Armenia
Yepraksia Gevorgyan fled Turkey with her family. Her father was killed along the way, and her mother died soon after they crossed into Armenia. (Diana Markosian)
The city of Ani, in Turkey’s Kars Province, was once the capital of an Armenian kingdom. Known as the “City of 1,001 Churches,” it is now in ruins. (Diana Markosian)
Once in Armenia, Gevorgyan’s brother was adopted from an orphanage nearly a hundred years ago, and she hasn’t seen him since. (Diana Markosian)
Gevorgyan’s grandson drew a portrait of her brother based on her description, for an advertisement in a local newspaper. “I don’t know if he is still alive, but maybe I can find his children and then I can be at peace,” she says. (Diana Markosian)
Gevorgyan recalls crossing the Araks River to enter Armenia. It was “red, full of blood” from the corpses that Ottoman soldiers tossed into the water. (Diana Markosian)
The National Archives in Yerevan houses volumes, like those above, of documents related to the genocide, such as defunct property records. (Diana Markosian)
Henry Morgenthau, U.S. ambassador to the Ottoman Empire, took this picture of massacred Armenians. He was outspoken about the genocide. (Diana Markosian)
Hundreds of thousands of Armenians were marched into the Syrian desert. Above, a box contains the bones of an Armenian who died there. (Diana Markosian)
Ruins of churches, like this one in Ani, are reminders of the oppression that Armenians have faced for centuries. (Diana Markosian)
Yepraksia Gevorgyan holds an image of the church in Ani she remembers seeing as she escaped Turkey with her family across the Armenian border. (Diana Markosian)
Movses Haneshyan, now 105, stands in front of a panel of an image of his home in Kebusie, Turkey. He was 5 when he fled the village. (Diana Markosian)
In Haneshyan’s village in Turkey, Markosian says she found everything he’d described, including “the tree with the oranges he remembered eating.” (Diana Markosian)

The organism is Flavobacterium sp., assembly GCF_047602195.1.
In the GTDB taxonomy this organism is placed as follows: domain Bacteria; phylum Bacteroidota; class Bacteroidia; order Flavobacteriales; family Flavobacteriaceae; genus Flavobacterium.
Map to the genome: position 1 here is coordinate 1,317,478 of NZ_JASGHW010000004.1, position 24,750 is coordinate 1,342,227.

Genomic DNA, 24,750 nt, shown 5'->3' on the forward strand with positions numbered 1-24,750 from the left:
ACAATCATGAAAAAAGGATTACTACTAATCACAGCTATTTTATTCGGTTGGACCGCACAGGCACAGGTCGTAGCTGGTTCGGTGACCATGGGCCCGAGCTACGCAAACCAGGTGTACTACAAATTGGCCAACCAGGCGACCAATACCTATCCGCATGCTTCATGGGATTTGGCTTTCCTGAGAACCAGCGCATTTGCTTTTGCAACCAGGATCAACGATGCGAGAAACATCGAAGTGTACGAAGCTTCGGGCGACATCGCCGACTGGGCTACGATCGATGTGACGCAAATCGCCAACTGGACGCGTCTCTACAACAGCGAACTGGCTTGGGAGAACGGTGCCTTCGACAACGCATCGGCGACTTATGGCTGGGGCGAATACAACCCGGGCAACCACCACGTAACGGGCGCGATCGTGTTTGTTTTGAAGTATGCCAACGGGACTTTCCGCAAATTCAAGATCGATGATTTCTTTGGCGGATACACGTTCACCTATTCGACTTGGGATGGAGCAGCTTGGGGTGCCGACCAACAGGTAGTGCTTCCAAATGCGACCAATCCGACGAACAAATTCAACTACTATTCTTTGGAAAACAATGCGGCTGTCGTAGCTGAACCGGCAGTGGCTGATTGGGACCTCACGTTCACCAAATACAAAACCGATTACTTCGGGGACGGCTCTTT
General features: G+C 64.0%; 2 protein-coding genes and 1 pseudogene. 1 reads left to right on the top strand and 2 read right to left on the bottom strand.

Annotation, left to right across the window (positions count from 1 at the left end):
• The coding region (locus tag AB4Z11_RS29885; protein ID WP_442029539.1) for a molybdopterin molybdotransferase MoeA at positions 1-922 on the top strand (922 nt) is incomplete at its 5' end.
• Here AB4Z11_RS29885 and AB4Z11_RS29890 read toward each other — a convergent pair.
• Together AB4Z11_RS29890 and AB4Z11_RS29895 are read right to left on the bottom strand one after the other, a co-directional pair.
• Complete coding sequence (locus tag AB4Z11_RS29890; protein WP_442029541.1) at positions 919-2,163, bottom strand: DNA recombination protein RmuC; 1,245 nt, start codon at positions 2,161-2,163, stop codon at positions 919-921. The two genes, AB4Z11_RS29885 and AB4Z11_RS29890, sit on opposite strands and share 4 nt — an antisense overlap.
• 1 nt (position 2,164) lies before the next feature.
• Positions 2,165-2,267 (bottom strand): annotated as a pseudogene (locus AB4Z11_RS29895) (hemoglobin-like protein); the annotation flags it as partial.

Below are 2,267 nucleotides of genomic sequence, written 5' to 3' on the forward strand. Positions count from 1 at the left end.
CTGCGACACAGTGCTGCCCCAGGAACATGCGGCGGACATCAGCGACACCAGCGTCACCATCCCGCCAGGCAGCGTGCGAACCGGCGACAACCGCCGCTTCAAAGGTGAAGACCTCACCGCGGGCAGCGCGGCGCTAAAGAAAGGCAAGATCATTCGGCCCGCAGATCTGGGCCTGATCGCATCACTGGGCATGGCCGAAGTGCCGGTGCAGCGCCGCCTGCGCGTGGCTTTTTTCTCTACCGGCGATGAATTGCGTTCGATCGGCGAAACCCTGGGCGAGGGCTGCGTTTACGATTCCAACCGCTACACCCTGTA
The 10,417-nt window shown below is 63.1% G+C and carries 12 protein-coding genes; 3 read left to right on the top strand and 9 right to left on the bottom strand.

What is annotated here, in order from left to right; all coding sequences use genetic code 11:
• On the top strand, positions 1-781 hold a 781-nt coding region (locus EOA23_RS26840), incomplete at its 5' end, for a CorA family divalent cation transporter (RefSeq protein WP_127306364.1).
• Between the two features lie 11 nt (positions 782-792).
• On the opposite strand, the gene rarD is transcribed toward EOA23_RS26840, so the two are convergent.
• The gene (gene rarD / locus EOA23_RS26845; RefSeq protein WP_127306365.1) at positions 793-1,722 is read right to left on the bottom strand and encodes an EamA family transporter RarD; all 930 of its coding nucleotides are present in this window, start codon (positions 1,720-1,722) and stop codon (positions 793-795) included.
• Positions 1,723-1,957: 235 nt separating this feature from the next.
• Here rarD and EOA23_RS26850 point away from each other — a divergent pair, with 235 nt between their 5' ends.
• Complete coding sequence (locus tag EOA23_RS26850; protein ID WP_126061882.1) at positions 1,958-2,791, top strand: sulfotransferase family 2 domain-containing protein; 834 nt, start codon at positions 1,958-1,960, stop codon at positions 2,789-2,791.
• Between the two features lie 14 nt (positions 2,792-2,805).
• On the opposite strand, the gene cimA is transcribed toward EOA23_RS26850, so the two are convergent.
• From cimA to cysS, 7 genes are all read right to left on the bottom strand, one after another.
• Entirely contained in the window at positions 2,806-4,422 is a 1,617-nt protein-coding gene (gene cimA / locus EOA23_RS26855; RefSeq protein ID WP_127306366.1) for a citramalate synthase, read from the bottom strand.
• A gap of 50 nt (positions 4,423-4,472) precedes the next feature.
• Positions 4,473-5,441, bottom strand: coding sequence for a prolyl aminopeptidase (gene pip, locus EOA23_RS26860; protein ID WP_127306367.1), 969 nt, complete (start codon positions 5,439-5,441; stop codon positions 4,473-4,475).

Haneshyan asked Markosian to place his picture in his old church, which she found in rubble. She located it from a map drawn by a relative of Haneshyan and with the help of a local Turkish guide. (Diana Markosian)
When Markosian and her Turkish guide came upon the ruins of Haneshyan’s childhood church, the guide began to cry. “I’m so sorry,” he said. (Diana Markosian)
Many heirlooms, like the centuries-old jeweled cross at left, were carried into Armenia during the deportations and remain with the families who brought them. (Diana Markosian)
Haneshyan wept upon seeing the image. He reached out to touch it and sang, “My country, my home. You’ve brought the smell of my village to me.” (Diana Markosian)
The countryside in Sason, in southeastern Turkey, is rich with farmland. (Diana Markosian)
Now 101, Mariam Sahakyan was born in Sason. She asked Markosian to bring her back soil. She wanted to be buried with it. (Diana Markosian)
Family trees, like the one above of Sahakyan’s family, are a common project in Armenia and often contain all that is known about survivors. (Diana Markosian)
A portrait of a family in Kutahya, Turkey, before they fled the Ottoman Empire in 1915. (Diana Markosian)
Sahakyan sits in front of a panel of her hometown of Sason amid the dry farmland that surrounds her home in Armenia. (Diana Markosian)
An archival portrait of Mariam and her husband when they first married (Diana Markosian)